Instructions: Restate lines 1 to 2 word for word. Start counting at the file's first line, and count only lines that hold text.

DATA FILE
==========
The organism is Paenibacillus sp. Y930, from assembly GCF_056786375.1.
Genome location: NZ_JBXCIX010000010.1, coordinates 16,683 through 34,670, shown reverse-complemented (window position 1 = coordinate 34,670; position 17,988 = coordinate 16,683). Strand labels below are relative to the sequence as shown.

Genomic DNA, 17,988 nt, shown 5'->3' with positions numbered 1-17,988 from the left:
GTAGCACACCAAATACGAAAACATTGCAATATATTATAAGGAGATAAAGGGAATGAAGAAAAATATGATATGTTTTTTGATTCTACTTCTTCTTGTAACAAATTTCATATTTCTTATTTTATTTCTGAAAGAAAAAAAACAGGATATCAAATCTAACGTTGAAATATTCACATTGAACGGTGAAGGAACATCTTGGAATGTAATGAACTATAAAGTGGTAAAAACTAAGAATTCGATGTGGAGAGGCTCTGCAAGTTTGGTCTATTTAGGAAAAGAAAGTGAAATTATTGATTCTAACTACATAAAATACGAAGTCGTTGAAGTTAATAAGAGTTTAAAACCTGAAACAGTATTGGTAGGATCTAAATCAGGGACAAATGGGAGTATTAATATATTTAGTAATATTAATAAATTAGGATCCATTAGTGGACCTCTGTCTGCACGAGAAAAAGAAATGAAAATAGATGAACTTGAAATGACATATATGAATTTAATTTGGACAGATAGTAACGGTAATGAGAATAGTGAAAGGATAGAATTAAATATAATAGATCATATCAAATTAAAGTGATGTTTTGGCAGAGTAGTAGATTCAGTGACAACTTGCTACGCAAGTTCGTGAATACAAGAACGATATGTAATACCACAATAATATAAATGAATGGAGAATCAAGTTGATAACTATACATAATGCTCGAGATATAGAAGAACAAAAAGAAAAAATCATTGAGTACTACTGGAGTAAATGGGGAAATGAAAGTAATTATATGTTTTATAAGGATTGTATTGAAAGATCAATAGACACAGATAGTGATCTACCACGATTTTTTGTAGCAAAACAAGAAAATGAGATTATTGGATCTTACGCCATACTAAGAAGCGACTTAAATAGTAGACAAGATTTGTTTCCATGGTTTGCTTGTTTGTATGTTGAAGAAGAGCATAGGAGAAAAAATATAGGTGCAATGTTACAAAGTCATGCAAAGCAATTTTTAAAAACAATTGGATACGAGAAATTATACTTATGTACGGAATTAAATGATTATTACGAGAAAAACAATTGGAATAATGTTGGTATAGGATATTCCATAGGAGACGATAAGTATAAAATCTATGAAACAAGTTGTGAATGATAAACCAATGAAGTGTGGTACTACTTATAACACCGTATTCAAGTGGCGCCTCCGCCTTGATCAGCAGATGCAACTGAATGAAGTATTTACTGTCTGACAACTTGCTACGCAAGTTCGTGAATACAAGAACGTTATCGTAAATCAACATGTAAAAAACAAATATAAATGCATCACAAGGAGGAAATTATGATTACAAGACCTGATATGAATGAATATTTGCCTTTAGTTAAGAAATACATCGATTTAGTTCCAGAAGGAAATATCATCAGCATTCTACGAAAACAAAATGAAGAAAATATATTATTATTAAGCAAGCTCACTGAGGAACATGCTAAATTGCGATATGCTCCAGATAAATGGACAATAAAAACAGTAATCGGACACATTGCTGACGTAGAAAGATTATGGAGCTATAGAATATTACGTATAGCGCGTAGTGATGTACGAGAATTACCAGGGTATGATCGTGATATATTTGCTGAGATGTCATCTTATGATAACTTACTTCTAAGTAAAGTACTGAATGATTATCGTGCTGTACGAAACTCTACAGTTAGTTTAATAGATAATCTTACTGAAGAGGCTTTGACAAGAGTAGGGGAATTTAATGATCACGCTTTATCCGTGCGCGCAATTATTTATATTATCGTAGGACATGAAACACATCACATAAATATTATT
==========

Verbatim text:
The organism is Paenibacillus sp. Y930, from assembly GCF_056786375.1.
Genome location: NZ_JBXCIX010000010.1, coordinates 16,683 through 34,670, shown reverse-complemented (window position 1 = coordinate 34,670; position 17,988 = coordinate 16,683). Strand labels below are relative to the sequence as shown.